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De jure segregation is racial segregation that is caused by governmental actions or law. De jure school segregation can be distinguished from de facto school segregation on the basis that the latter results from the private actions of individuals or societal forces rather than the state. This entry looks at the legal history of de jure segregation.

Court-Supported Segregation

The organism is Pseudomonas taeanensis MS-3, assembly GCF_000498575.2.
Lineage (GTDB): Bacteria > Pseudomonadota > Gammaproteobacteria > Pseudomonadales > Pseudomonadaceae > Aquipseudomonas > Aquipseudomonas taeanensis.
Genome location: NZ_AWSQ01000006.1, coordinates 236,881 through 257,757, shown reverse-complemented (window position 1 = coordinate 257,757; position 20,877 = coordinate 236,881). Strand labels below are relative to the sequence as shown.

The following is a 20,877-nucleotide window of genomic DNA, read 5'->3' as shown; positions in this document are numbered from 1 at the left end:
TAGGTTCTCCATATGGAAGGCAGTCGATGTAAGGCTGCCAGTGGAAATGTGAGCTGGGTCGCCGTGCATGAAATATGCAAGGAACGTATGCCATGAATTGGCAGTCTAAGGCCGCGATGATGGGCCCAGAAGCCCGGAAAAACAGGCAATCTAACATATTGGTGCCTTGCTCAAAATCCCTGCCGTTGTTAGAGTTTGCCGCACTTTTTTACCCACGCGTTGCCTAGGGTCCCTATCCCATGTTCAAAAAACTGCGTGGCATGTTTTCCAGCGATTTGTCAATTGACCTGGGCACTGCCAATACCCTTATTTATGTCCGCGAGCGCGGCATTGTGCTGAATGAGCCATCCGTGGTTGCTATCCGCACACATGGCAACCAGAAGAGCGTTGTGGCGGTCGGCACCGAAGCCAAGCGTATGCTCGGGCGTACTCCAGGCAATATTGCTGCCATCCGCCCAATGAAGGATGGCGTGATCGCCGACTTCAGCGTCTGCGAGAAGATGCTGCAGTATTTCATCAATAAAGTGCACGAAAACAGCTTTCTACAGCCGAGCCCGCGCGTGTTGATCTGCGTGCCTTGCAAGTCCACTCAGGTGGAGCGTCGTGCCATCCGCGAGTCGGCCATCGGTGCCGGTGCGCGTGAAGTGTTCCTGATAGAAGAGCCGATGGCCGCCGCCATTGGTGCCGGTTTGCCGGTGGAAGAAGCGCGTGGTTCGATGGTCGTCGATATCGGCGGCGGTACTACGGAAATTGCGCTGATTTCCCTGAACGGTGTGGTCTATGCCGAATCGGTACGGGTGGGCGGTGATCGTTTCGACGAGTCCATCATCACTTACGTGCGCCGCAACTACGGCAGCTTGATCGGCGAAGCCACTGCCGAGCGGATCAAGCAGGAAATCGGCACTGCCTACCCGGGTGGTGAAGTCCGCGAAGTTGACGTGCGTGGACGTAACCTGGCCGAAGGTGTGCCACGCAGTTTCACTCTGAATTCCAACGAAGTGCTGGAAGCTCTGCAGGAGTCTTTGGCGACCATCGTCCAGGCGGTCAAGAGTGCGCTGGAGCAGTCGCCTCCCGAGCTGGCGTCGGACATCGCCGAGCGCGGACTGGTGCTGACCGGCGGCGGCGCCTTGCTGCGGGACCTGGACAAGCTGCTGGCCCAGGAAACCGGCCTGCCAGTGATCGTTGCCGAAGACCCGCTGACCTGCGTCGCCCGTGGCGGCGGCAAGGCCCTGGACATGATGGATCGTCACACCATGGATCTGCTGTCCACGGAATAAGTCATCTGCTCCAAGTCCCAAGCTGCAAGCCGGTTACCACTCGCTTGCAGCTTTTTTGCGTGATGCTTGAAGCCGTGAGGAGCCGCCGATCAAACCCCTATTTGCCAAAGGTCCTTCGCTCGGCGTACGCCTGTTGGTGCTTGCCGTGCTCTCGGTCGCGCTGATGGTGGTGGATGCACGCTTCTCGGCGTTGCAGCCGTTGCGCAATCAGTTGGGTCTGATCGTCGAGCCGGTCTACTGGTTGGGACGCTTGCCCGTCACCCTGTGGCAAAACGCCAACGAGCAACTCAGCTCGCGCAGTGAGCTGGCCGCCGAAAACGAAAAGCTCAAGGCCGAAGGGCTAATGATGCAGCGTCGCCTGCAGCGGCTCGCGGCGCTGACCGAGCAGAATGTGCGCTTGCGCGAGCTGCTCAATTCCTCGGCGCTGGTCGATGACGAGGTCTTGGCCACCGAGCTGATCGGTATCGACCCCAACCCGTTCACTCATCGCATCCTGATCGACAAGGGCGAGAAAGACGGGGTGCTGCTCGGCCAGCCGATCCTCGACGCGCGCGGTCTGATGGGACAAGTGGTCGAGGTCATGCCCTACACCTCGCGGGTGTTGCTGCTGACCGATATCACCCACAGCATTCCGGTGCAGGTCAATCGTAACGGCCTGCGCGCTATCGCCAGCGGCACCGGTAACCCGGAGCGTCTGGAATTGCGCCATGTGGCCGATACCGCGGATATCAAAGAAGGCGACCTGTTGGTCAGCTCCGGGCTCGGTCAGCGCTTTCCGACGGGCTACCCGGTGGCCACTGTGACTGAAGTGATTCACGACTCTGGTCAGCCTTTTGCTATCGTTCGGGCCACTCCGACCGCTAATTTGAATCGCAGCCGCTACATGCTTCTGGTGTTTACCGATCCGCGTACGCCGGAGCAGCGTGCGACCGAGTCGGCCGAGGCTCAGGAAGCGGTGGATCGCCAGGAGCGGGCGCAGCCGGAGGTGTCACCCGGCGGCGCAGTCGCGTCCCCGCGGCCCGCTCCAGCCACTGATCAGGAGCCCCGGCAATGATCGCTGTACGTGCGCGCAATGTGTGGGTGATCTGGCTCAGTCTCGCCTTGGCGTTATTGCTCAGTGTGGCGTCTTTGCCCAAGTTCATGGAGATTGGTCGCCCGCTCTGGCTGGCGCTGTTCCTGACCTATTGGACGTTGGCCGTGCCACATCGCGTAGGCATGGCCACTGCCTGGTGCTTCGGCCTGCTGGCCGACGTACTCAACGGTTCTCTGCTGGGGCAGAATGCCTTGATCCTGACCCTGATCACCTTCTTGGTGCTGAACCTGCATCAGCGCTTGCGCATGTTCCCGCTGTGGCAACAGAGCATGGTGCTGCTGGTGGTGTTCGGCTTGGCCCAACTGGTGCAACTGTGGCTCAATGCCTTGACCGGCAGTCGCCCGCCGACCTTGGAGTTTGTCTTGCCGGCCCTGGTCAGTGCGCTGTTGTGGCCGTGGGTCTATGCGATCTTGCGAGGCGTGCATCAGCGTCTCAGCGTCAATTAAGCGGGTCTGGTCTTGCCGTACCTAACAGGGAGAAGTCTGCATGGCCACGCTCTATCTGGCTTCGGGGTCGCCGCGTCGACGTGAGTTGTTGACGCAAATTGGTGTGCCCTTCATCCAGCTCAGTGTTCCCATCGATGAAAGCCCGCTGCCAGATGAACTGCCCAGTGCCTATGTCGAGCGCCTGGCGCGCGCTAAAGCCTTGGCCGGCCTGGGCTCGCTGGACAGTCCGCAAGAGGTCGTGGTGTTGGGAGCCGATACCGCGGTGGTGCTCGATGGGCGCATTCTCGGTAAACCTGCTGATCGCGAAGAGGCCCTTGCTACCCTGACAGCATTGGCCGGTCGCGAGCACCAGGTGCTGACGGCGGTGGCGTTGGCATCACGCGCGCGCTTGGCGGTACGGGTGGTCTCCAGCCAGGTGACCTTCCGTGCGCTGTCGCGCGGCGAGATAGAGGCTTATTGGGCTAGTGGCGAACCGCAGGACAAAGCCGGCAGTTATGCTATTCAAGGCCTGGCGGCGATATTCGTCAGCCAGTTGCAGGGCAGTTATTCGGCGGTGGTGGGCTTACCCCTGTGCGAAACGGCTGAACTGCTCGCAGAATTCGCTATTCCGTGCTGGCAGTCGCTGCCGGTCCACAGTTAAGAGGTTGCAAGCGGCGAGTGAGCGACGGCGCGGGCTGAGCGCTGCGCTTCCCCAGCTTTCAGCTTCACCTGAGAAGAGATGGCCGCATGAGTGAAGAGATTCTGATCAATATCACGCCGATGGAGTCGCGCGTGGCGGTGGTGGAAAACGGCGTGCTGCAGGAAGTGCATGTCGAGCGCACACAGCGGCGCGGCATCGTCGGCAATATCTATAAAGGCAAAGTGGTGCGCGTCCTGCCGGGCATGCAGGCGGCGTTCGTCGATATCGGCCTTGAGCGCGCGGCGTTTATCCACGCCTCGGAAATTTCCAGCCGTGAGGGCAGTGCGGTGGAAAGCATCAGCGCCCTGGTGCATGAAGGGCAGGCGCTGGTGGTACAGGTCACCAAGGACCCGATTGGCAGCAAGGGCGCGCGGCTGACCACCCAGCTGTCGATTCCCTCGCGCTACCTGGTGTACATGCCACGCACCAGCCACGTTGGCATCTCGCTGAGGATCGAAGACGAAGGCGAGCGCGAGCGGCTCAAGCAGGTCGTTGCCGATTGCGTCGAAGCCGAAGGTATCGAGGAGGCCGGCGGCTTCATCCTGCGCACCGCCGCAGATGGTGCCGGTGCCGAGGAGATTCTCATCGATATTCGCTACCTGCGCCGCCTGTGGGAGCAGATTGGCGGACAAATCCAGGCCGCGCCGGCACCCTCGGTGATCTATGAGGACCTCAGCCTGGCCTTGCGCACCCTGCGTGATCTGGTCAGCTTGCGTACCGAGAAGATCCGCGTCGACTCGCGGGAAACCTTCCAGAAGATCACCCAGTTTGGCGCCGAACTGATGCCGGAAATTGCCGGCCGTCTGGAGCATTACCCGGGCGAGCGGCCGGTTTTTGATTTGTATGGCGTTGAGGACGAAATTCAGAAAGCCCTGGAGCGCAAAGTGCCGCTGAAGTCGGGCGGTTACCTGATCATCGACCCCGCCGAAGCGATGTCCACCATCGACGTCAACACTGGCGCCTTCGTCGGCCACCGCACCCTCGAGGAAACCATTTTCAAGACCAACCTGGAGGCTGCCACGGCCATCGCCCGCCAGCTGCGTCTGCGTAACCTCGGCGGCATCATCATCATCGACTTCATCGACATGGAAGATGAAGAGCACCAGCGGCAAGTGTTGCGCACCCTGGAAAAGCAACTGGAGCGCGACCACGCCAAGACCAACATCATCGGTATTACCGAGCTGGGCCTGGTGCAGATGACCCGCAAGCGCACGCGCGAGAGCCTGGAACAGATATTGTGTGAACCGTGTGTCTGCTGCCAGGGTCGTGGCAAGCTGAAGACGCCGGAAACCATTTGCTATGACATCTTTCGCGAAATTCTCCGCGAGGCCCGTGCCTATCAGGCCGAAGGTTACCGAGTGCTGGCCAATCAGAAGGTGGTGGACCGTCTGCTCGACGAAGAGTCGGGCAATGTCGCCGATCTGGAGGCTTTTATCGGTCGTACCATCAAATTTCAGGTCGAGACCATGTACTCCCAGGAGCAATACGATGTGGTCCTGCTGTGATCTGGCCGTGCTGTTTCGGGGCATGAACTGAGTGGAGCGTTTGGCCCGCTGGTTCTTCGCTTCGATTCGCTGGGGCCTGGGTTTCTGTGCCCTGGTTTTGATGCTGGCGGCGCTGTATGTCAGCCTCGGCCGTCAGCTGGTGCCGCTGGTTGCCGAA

In Plessy v. Ferguson (1896), its first case directly on this point, the U.S. Supreme Court upheld de jure segregation as long as facilities for Whites and Blacks were “separate but equal.” Three years later, the Court extended de jure segregation that was not equal in Cumming v. County Board of Education of Richmond County (1899), wherein the justices allowed a school board to close a Black high ...

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